This week has been full of surprises at Cleveland City Hall. The biggest is that 3-term mayor, Michael White, will not run for re-election. While some speculate that the pressures of public life have taken their toll on the mayor, Cleveland's longest serving top official is showing no sign of fatigue in his long simmering fight with Cleveland's daily newspaper. The dispute between the mayor and the Plain Dealer remains strong, even with the end of White's tenure in sight. 90.3's April Baer reports.
April Baer- When Mike White got up to speak Wednesday before a crowd of friends, staff, and reporters at Miles Standish Elementary School, everyone knew he was about to make an important announcement. But few expected the city's 54th mayor to relinquish the power the voters have given him in three successive elections.
Mike White- I have decided to place their power in trust. To turn their power they have given me back to them, so they may decide who the 55th person shall be to be the custodian of their power. Ladies and gentlemen I will not seek re-election to a fourth term.
AB- At this moment, the shock sweeping through the audience in the room was matched by the astonishment of three people, standing just beyond the camera's reach. Plain Dealer Editor Doug Clifton says just before the mayor began speaking, his staff asked PD political reporter Mark Naymik to leave the room.
Doug Clifton- In fact he was asked three times, because he couldn't believe that he was being evicted from a press conference that there had been an invitation issued to the general public on the radio. In addition, a second reporter was denied access, and the Metro Editor who arrived later was also barred from entering. So I guess it's a clean sweep.
AB- Mayor White declined to comment himself for this story, but it's no secret he's unhappy with the Plain Dealer's coverage of his administration. Ever since Editor Doug Clifton was lured away from the Miami Herald two years ago, the Plain Dealer's coverage of City Hall has become considerably more aggressive and independent. With the PD's increased scrutiny and the effort of an increasingly independent city council, the mayor's been fighting a Public Relations war on two fronts. The day the Plain Dealer reporters were ousted, the mayor's spokesman, Brian Rothenberg, told 90.3 WCPN® there have been a number of recent events in which the mayor felt the paper was slighting him.
Brian Rothenberg- There were hundreds of column inches written about airport expansion and about the delay -- "this issue's going to delay it, this lawsuit might delay it". We broke ground just yesterday. And this morning I pick up the paper, saw no article, just a picture of a bulldozer-with a tag line.
AB- In short, Rothenberg says, Mike White feels the Plain Dealer's coverage of his administration has been unfair and biased. He considered Wednesday announcement a private event, and didn't want the paper's reporters there. This flies in the face of the way news advisories usually travel; for example, this radio station learned of the mayor's upcoming announcement when contacted by the City Hall press office. For the past two years, the PD's city hall reporters have been denied one-on-one interviews with the mayor that are standard fare for most city beat reporters. It's common for the paper to be passed over when press releases and advisories are sent out.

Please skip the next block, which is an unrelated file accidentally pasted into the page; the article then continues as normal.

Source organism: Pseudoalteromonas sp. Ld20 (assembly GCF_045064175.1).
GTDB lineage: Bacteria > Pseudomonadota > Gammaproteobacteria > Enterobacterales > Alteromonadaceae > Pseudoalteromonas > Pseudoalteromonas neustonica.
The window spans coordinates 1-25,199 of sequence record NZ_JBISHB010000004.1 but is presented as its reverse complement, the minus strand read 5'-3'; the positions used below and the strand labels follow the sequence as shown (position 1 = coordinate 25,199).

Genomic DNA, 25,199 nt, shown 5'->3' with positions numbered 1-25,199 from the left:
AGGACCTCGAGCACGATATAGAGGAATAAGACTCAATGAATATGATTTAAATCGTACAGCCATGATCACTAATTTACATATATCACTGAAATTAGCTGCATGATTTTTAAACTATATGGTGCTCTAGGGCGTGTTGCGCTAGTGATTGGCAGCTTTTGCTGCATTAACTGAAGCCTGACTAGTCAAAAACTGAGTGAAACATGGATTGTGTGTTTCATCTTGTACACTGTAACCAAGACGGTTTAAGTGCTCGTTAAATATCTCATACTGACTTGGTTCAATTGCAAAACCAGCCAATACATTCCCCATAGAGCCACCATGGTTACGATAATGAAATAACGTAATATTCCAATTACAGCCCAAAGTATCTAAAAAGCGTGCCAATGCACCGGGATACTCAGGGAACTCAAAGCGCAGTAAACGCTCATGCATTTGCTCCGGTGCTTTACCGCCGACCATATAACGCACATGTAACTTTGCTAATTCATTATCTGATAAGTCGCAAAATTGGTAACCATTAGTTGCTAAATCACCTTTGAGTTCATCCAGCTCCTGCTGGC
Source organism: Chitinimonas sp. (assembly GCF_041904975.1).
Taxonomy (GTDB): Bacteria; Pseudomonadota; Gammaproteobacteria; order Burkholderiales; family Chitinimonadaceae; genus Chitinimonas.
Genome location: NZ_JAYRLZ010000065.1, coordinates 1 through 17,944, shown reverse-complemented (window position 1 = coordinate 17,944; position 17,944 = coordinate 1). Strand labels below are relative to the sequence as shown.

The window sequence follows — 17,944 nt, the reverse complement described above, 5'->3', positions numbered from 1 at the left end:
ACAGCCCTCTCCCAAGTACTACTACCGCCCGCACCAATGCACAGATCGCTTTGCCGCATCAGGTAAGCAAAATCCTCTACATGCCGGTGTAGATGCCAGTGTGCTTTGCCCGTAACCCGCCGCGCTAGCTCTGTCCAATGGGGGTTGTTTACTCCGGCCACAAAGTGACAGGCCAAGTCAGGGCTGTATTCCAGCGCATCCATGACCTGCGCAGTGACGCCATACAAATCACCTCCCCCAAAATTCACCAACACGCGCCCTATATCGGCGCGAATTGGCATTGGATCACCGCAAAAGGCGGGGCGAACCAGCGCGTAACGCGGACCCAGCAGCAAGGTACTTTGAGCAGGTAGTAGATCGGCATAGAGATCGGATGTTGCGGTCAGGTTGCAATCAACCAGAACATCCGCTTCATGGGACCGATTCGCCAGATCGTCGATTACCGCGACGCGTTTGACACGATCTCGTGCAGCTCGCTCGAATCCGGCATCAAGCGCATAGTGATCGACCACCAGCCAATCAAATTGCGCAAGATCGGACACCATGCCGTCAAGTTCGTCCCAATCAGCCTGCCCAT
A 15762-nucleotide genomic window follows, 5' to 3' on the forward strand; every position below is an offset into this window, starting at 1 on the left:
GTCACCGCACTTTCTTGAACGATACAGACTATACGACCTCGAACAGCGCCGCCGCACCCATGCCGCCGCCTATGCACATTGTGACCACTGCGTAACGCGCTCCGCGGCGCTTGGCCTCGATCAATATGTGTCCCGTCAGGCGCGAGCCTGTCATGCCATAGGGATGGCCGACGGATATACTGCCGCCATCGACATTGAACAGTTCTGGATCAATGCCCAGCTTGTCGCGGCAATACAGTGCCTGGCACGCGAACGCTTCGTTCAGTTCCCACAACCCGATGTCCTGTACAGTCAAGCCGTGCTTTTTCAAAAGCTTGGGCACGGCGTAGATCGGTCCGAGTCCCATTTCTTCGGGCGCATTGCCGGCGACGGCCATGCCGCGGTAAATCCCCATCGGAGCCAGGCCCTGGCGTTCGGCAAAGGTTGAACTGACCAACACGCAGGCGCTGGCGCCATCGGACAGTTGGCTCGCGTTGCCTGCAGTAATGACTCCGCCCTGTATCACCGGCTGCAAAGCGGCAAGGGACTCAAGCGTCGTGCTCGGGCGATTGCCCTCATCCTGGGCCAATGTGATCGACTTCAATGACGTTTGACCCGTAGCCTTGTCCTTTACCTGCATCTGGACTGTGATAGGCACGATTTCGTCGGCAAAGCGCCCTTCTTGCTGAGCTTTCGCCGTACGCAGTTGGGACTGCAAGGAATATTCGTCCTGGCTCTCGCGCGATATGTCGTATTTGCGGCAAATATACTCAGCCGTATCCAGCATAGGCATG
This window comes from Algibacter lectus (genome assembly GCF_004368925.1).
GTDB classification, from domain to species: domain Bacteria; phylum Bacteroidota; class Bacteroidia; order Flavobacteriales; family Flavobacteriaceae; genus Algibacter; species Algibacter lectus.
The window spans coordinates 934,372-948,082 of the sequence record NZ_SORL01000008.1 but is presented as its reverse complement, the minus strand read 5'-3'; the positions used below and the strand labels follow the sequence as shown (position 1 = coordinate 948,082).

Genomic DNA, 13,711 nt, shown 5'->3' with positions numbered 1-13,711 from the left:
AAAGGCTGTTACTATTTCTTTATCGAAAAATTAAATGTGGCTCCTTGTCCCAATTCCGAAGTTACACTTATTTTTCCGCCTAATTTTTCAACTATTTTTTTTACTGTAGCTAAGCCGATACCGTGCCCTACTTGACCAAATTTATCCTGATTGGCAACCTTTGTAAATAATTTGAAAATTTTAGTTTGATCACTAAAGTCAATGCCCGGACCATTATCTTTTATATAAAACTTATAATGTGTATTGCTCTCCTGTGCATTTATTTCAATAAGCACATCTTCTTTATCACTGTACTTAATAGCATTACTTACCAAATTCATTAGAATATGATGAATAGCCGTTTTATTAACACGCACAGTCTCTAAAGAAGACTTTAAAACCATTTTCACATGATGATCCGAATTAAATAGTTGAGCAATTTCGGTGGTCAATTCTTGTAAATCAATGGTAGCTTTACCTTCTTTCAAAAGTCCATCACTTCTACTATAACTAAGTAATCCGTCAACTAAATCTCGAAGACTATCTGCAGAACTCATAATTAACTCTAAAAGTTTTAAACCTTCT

In previous interviews PD editor Doug Clifton has downplayed the effects of the snub. He points out that Thursday morning's paper still covered the story, comprehensively. He insists that no newsroom worth it's salt, would rely solely on news conferences to explore the public's business. However, Clifton's clear about one thing.
DC- Well, we're preparing to take him to court if he does it again.
AB- Doug Clifton defends the Plain Dealer's coverage of City Hall issues. He says the increasingly unfriendly climate at city hall requires his reporters to act as independently as possible. The stakes he says, are simply higher these days.
Mayoral spokesman Brian Rothenberg takes exception to the suggestion that tactics on either side of the dispute have become excessive. But if you ask him why the Plain Dealer is sometimes treated differently than other news outlets, he hints at a fundamental change in the relationship between the mayor and the city' s largest news gatherer.
BR- We live in a society right now where journalism's changing. People get news from all kinds of sources. They may get news from their pager, from the radio, they may see it scrolling down a board on Playhouse Square. The day of newspaper competition isn't there. And sometimes I think that lack of competition actually hurts news reporting.
AB- While Mayor White's days in office may be numbered, his story is still far from over. The dispute with the Plain Dealer has at times spilled into city business. Several months ago when the Plain Dealer asked permission to re-name the street in front of its new headquarters, the mayor worked hard to try to foil the effort. Mayor White still has seven months left to serve, with several major projects and issues yet to be settled. Neither side in this dispute, though, seems poised to bury the hatchet, just because the mayor's term will soon end. April Baer, 90.3 WCPN, 90.3 FM.